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TENDOI TOLESTATZAILEAREN HAUSTURA : Traumatologoak azkar aztertu dezan bideratu behar dugu
Jersey finger is an acute rupture of the flexor digitorum profundus (FDP) tendon at its insertion at the distal phalanx. The tendon may retract to the proximal interphalangeal joint or all the way to the palm.
●Rupture of the FDP is caused by a sudden, forceful hyperextension of the distal interphalangeal (DIP) joint.
●Examination findings with jersey finger injuries include pain and swelling at the palmar DIP joint or along the volar aspect of the involved finger and inability to flex the DIP joint.
●ALL jersey finger injuries should be referred urgently to a hand surgeon. Definitive treatment is surgical in all cases, and some injuries require surgical repair within 7 to 10 days.
●Jersey finger may be misdiagnosed initially as a "sprained finger" or present late if a patient does not appreciate the extent of injury. Complications are more likely with late presentations.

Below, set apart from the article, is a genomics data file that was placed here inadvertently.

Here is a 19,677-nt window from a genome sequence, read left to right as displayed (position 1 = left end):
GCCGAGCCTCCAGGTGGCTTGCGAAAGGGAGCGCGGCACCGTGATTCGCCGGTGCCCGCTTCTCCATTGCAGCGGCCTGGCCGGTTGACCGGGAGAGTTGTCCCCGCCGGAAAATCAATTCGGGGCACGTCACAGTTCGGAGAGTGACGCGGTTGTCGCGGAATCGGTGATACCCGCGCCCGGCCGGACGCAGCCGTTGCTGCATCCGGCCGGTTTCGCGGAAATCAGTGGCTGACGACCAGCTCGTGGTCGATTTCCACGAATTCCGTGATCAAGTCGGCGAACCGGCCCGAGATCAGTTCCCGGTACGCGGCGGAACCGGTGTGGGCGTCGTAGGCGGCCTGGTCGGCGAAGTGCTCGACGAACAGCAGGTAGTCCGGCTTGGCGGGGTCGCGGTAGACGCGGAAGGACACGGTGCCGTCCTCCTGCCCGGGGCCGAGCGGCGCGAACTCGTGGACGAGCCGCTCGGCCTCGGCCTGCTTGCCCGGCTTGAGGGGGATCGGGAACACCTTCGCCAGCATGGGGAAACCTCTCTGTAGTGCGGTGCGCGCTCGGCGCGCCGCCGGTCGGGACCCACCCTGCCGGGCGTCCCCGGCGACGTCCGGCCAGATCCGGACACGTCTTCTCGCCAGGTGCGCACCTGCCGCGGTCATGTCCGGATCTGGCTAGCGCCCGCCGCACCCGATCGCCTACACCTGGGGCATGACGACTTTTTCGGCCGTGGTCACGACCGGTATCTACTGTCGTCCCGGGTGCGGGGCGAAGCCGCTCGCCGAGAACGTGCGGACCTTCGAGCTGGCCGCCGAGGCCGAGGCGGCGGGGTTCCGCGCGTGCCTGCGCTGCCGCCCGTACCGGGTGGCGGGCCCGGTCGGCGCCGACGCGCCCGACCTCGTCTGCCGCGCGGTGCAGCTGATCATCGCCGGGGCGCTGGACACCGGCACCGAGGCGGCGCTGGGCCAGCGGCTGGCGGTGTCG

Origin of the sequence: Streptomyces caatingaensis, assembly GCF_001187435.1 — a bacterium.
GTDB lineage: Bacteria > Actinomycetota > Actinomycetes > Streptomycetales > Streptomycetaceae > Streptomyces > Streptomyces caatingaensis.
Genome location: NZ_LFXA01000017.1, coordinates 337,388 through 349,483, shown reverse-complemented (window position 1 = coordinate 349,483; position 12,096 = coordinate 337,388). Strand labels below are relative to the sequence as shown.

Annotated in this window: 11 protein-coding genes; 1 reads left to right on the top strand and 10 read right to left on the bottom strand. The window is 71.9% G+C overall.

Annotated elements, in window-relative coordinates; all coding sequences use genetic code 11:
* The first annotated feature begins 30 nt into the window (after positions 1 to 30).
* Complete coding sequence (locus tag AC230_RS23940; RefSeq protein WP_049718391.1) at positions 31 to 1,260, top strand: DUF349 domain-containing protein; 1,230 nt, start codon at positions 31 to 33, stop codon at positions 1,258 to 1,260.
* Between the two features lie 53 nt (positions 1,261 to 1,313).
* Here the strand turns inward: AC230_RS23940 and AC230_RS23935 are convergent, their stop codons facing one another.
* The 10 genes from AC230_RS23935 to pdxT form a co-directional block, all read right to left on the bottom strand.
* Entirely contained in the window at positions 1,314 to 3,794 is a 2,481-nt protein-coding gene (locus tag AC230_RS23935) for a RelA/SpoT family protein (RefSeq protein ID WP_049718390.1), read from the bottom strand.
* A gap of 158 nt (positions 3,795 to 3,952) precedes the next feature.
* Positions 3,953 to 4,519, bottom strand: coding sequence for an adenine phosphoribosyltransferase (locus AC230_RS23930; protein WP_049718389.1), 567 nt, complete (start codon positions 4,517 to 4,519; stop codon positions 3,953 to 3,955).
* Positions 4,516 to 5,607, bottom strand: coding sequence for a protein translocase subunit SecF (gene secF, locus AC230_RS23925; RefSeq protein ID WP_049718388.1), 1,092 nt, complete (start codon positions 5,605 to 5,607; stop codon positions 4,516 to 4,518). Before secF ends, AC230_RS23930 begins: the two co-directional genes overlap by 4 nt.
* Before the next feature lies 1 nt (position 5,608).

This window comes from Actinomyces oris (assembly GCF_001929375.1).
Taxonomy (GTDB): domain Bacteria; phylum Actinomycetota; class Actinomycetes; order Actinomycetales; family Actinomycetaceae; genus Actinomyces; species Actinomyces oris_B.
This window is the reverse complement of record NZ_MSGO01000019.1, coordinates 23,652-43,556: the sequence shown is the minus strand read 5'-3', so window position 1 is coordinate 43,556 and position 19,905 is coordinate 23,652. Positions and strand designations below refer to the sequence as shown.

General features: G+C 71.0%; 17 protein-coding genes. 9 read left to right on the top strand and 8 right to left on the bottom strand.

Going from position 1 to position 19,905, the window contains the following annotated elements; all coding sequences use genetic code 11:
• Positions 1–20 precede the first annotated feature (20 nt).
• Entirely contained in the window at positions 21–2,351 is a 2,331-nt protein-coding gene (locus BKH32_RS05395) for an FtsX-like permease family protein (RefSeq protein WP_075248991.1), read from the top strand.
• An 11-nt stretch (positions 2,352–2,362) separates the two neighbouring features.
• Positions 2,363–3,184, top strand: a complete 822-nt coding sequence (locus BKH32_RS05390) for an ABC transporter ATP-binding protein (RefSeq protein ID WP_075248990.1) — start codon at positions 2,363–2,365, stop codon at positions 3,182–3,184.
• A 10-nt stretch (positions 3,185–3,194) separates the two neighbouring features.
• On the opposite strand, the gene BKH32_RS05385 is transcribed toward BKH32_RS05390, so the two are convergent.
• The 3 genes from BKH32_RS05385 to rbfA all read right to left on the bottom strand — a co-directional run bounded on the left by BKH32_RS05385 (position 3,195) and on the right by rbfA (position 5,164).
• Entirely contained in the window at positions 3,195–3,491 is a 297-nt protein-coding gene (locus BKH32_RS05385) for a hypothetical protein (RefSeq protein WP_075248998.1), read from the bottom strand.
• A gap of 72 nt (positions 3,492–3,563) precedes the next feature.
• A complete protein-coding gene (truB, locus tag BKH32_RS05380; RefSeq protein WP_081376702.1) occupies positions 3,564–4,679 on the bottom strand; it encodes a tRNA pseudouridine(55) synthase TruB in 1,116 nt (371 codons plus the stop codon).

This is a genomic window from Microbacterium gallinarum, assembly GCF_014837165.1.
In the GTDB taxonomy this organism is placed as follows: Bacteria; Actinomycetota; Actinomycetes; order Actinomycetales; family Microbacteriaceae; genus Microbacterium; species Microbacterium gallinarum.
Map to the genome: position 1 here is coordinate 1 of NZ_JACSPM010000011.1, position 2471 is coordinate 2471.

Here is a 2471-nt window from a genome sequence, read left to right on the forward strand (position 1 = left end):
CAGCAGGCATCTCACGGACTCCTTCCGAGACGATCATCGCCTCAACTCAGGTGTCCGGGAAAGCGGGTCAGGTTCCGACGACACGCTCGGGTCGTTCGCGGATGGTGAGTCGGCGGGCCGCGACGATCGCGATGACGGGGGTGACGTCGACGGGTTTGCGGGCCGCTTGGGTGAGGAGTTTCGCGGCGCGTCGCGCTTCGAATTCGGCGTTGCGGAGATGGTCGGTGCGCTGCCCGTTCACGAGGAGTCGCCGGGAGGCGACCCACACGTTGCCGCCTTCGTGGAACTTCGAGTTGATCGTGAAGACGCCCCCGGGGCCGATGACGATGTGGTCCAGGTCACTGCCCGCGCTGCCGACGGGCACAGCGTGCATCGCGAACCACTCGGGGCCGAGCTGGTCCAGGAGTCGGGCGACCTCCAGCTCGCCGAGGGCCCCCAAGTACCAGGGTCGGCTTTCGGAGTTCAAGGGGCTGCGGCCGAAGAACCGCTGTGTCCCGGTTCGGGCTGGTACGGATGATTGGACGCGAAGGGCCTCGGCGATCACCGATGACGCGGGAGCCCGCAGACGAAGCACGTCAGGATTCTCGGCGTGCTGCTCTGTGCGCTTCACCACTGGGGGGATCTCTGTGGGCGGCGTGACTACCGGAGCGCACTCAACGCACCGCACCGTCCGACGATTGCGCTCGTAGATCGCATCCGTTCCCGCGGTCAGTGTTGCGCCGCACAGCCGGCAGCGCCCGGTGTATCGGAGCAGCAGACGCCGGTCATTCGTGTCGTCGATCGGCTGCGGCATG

TENDOI HEDATZAILEAREN HAUSTURA : 6-8 astetan hatza hedatua eduki behar da ferula bidez eta ezbada erabat osatu, beste 2 astetan gauean jarri ferula
Mallet finger injuries are the result of a partial or complete rupture of the extensor tendon's
terminal insertion distal to the distal interphalangeal (DIP) joint. They are caused by a forced flexion injury.
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●Examination findings in a mallet finger injury include pain and swelling over the dorsum of the DIP joint, a DIP flexor deformity, and an inability to actively extend the DIP joint.
●Surgical referral should be obtained if the mallet finger is associated with a fracture, the DIP joint cannot be passively extended, or there is DIP joint subluxation.
●We suggest that uncomplicated mallet finger injuries be treated by maintaining the DIP joint in full extension or minimally hyperextended using an appropriate splint (Grade 2C). It is crucial that patients not allow flexion of the DIP at any time during the initial period of splinting (generally six to eight weeks).
●DIP splinting is performed continuously for six to eight weeks. If no extensor lag exists at the end of this period, night splinting is then performed for two additional weeks.